Peru's political system has been ailing for decades. Corruption, violence and deep economic inequalities have left it weakened. Now, the first round of voting in the presidential race, which took place Sunday, threatens to leave the country in critical condition.
From a field of five candidates, two emerged as front-runners likely to move on to a runoff election June 5. Both appear wanting in experience, and concerns about their commitment to democracy prompted Peruvian writer and Nobel Prize winner Mario Vargas Llosa to say the decision will be like "choosing between AIDS and terminal cancer."
The top vote-getter, Ollanta Humala, is a former military officer turned fiery populist who promises to redistribute the country's wealth and rewrite the constitution, raising concerns that he might try to extend his term in office. Once a vocal admirer of Venezuelan President Hugo Chavez, he has tried in recent years to tone down the anti-capitalistic rhetoric that had prompted comparisons to Bolivia and Ecuador's leaders and to position himself nearer the center.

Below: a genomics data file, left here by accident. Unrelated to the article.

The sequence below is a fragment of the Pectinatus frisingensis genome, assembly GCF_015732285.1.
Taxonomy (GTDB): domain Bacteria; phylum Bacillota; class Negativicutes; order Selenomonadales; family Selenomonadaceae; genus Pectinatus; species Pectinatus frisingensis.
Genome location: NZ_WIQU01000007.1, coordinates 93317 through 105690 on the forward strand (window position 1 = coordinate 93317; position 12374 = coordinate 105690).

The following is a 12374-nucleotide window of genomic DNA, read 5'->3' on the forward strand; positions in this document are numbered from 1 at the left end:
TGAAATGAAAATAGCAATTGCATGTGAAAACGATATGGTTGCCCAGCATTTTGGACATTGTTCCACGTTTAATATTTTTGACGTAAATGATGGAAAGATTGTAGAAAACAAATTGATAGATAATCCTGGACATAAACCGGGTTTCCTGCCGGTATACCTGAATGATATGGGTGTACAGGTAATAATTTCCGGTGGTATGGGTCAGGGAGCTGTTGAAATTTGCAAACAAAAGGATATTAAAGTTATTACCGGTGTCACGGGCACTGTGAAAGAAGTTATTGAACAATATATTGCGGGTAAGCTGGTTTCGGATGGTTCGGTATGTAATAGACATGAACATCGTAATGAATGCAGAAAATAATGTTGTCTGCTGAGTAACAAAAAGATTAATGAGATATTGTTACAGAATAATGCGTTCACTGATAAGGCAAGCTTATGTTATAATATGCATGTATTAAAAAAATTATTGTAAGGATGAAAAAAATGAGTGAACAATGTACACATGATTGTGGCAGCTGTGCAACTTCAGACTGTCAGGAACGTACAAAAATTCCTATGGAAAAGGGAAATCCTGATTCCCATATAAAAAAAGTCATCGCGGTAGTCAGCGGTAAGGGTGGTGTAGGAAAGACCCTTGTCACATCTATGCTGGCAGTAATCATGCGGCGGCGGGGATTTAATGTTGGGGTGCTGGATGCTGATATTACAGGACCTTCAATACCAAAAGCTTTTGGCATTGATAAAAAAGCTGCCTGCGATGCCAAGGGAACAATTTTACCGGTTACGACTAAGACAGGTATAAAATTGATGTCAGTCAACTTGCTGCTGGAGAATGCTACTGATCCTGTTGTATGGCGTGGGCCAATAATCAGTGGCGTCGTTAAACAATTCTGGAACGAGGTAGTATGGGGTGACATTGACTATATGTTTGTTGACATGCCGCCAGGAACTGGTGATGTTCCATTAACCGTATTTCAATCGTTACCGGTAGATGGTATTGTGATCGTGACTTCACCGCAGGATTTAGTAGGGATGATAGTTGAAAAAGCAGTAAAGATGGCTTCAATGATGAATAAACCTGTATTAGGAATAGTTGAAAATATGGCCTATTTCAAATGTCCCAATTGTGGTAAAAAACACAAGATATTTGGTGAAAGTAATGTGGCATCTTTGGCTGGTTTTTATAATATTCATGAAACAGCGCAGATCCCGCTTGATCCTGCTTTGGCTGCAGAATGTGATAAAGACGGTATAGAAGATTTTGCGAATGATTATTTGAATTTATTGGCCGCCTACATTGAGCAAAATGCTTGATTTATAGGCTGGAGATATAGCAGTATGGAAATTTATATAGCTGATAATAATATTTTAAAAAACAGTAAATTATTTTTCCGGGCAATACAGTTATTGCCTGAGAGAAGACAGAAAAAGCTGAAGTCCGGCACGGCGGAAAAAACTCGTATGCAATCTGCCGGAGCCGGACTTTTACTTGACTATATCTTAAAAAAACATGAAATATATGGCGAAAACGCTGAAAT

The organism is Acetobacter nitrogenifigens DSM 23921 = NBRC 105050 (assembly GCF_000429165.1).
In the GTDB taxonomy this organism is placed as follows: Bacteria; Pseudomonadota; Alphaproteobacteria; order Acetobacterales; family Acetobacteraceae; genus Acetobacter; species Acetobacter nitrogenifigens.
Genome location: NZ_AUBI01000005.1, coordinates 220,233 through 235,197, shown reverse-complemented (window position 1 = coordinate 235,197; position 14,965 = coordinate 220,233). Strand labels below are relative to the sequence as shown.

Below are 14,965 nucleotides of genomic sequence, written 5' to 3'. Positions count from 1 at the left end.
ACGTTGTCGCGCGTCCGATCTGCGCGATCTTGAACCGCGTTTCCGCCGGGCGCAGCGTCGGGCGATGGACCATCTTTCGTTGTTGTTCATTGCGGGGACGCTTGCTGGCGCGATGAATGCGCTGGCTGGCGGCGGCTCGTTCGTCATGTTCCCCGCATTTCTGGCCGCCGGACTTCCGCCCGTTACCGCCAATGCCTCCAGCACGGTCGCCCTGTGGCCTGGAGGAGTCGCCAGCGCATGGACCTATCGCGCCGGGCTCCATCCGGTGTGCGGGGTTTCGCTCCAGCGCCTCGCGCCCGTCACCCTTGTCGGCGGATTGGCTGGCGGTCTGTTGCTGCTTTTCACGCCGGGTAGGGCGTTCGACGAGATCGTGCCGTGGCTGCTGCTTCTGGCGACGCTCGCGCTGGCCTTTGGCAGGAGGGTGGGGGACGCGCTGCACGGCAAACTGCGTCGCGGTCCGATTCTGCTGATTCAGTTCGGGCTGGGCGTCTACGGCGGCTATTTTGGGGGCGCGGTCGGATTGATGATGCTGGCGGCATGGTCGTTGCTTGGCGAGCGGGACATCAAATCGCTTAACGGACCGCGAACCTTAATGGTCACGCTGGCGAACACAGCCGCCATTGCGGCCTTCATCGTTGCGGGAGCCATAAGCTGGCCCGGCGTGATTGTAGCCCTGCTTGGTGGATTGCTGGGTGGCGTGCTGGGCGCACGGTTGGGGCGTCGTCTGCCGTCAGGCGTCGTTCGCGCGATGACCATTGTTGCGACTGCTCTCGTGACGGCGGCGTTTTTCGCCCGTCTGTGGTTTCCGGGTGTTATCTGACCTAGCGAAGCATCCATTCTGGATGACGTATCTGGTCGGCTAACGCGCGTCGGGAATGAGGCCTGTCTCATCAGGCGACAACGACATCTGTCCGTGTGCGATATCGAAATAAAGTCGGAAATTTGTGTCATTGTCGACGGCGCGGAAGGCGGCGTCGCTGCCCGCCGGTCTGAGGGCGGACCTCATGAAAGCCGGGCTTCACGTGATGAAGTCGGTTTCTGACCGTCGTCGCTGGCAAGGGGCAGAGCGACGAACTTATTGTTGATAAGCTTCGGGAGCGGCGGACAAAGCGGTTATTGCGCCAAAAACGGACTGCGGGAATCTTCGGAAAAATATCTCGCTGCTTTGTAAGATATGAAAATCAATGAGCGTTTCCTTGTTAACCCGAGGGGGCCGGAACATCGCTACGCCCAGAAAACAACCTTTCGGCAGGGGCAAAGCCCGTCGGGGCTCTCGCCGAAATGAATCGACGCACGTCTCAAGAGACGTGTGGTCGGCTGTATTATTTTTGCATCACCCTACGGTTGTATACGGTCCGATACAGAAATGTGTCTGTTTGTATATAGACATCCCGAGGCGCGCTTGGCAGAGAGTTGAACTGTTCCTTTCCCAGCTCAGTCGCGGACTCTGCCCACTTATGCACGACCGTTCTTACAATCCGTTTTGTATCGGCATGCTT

His closest rival is expected to be Keiko Fujimori, the daughter of a jailed president convicted of human rights abuses and rampant corruption. A congresswoman, she has relied on Alberto Fujimori's former cohorts to steer her campaign and has promised to pardon him if elected. Like Humala, she has pledged to help the poor but has offered few other details of her program beyond declaring her support for the death penalty in cases of the rape of minors.
Peru can't afford either candidate. Too much is at stake.
The Andean country is only starting to clean up after the pinata of corruption that was the Fujimori era. The faceless military courts that imprisoned untold numbers of innocent Peruvians as terrorists have been dismantled, but the judicial system remains weak. The brutal Maoist guerrilla group Sendero Luminoso, or Shining Path, has largely been defeated, but new threats have surfaced. Last year, Peru produced more coca leaves than Colombia, according to a United Nations report, prompting fears of violence and further corruption. (Although coca is grown legally in some areas of Peru, the vast majority of coca fields are illegal.) And even though Peru's economy grew by about 9% last year, the benefits of the boom have yet to reach the poor, the majority of whom live outside Lima, where social and public services are scarce.
With less than two months to go before the runoff, Peruvians have few choices. Luckily, neither candidate has a strong majority and both still need to woo voters, who can withhold support and demand that both Humala and Fujimori pledge to respect the nascent democratic institutions and to maintain the current presidential term limits.